The last 10 years have been a very interesting time in Australian sport.
Over the last ten years we have seen Rugby Union, Boxing and AFL all covet star power of Rugby League players.
Rugby Union was the first. Flushed with funds from its new found professionalism, it was a sport that was very much a niche’ sport in Australia. The ARU felt as though Rugby League players were the best way to crack the mainstream, and to the untrained eye, at times, it looked like it may have been working.
Boxing came called to a lesser extent. The Australian Boxing scene is small time, a lot of blokes who Fight in RSL clubs across Australia. Then Anthony Mundine took the sport up, and with a few of his Rugby League playings mates, they managed to help the sport draw tens of thousands to bouts.
The AFL felt the best way to break into markets in Sydneys western suburbs and on the Gold Coast was to get Rugby League players. So they made two Rugby League players, one of which had never played the sport in his life, the two highest paid players in the history of the AFL.
If you were a neutral observer you’d look at all of this and say “What type of sport is this Rugby League?”.
When you look at the effects we have seen on these other sports after they have had their Rugby League player buying experience, I think its interesting to see if they got the desired effect.
For Rugby Union, the short term interest they gained faded over time. Last year the ARU lost $8 million dollars, the “Super” Rugby Union teams in Australia all run at a loss, and the sport itself has fallen right off the radar.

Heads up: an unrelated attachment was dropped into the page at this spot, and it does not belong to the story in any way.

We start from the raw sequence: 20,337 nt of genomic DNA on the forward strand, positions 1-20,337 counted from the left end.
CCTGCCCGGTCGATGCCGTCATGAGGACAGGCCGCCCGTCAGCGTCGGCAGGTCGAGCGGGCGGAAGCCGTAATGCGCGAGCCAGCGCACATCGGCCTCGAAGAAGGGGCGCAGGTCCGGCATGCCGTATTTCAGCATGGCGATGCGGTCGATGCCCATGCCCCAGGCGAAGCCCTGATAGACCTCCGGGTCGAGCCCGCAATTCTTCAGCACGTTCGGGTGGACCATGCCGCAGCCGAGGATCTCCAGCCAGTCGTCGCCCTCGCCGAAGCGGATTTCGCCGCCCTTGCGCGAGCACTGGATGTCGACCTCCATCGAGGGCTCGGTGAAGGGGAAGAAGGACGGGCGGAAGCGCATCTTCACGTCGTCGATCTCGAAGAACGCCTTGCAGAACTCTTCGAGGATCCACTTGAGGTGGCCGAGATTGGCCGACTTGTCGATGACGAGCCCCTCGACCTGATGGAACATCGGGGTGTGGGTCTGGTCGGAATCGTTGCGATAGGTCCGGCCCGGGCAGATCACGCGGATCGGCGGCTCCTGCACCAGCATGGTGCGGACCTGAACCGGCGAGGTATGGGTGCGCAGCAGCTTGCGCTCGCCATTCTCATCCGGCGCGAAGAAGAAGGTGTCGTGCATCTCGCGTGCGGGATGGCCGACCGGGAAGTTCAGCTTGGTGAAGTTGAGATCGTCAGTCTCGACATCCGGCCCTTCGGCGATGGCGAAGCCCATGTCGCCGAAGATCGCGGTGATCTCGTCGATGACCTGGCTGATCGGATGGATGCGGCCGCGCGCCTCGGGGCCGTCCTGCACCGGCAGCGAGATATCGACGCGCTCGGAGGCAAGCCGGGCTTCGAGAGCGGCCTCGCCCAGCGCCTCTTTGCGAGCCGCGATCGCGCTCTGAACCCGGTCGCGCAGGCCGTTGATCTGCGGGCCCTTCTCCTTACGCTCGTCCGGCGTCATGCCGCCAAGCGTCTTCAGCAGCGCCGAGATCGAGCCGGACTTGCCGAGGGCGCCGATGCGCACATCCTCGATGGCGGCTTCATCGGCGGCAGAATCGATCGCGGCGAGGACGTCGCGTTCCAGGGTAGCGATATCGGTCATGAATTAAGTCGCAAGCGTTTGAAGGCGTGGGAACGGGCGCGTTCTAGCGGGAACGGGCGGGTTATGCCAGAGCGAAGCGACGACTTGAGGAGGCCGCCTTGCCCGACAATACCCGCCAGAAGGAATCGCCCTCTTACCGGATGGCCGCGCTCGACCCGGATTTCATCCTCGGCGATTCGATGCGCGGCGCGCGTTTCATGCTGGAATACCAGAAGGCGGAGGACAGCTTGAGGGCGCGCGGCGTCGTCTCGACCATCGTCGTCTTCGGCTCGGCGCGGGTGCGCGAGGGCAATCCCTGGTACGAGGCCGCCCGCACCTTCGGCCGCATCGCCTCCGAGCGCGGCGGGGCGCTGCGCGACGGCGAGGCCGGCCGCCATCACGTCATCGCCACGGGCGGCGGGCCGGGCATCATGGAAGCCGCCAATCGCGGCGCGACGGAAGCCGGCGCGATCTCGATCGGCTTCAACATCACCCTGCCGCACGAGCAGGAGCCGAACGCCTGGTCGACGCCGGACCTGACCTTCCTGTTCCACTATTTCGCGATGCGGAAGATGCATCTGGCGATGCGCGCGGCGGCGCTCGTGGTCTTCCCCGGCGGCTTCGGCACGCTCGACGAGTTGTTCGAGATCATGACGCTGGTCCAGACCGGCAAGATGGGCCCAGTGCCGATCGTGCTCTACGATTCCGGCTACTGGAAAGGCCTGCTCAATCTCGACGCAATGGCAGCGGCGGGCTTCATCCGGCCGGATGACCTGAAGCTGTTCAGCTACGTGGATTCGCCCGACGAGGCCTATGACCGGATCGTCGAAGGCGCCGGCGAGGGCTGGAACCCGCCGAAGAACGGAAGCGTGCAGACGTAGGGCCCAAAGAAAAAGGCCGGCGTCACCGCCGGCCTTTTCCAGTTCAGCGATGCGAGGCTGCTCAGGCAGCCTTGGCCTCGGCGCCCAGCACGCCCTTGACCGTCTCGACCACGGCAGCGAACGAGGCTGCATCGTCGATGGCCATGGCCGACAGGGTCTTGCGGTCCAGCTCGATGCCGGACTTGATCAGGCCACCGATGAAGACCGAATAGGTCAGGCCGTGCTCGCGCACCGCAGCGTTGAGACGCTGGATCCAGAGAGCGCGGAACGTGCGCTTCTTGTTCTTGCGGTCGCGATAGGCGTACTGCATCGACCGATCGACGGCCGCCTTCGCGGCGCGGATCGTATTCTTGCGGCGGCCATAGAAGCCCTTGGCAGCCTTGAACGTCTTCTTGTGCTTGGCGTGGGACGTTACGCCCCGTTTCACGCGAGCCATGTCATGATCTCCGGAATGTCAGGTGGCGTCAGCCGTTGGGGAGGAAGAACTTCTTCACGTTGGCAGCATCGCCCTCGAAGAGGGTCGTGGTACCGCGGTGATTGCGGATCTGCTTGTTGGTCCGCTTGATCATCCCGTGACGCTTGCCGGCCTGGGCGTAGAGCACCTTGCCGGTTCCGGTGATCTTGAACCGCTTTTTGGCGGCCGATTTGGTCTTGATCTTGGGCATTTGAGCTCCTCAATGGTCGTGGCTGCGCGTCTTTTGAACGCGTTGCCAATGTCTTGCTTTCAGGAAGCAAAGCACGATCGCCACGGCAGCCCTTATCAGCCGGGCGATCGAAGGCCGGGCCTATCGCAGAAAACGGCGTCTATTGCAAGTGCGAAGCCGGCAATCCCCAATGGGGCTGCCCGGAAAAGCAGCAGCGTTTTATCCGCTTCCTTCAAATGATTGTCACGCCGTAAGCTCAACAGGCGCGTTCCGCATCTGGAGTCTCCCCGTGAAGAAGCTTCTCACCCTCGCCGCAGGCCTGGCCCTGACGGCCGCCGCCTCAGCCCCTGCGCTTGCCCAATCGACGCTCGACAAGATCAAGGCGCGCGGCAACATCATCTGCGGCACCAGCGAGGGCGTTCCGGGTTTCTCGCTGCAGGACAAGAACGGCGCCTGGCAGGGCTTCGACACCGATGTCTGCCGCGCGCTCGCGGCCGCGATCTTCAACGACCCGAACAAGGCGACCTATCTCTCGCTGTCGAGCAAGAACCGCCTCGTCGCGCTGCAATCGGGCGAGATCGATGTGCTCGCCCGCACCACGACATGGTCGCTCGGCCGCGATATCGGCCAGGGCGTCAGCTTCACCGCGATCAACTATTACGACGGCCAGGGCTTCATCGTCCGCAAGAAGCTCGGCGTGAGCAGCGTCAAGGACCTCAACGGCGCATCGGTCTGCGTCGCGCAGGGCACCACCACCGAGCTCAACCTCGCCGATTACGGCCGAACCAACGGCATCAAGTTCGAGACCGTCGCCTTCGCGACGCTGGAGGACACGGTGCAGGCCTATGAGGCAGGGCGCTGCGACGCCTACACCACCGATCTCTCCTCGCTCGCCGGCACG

Television ratings for Rugby Union in Australia are catastrophic. In fact the ARU was forced to give the ABC the rights for club competitions in NSW and QLD to free!
One interesting thing I think we have seen though is that, ten years ago, a die hard Rugby Union fan would not have had any time for Rugby League.
These days, its different. Even the most die hard Union types are up to speed on the goings on in the NRL. Where once they would be loathed to mention the sport, now they actually causally follow the progress of a club.
They openly admire players and things like the State Of Origin and Grand Final. These are things that would never have happened 20 years ago.
For boxing, its links with Rugby League continue to gather momentum. From the Careers of Anthony Mundine and Sonny Bill Williams, to Carl Webb having a very poor bout, to other Rugby League players being lined up for potential bouts.
Hell even Danny Green has strong links to the Parramatta Eels, training with them and even mentioning them after his fights.
For Boxing, the links with Rugby League have meant headline acts. That has translated into bums on seats and that has been a benignity to every level of the sport in Australia.
So now, its the AFL’s turn.
I live 5 minutes from the AFL training ground built at Blacktown. When their West Sydney team is eventually up and running, it will all be done at Homebush, this team has no connection to Blacktown at all.
I can tell you, there is no buzz at all about AFL in Western Sydney. No one cares. Take that from someone that lives here…not from some old bloke that lived in Melbourne for 60+ years!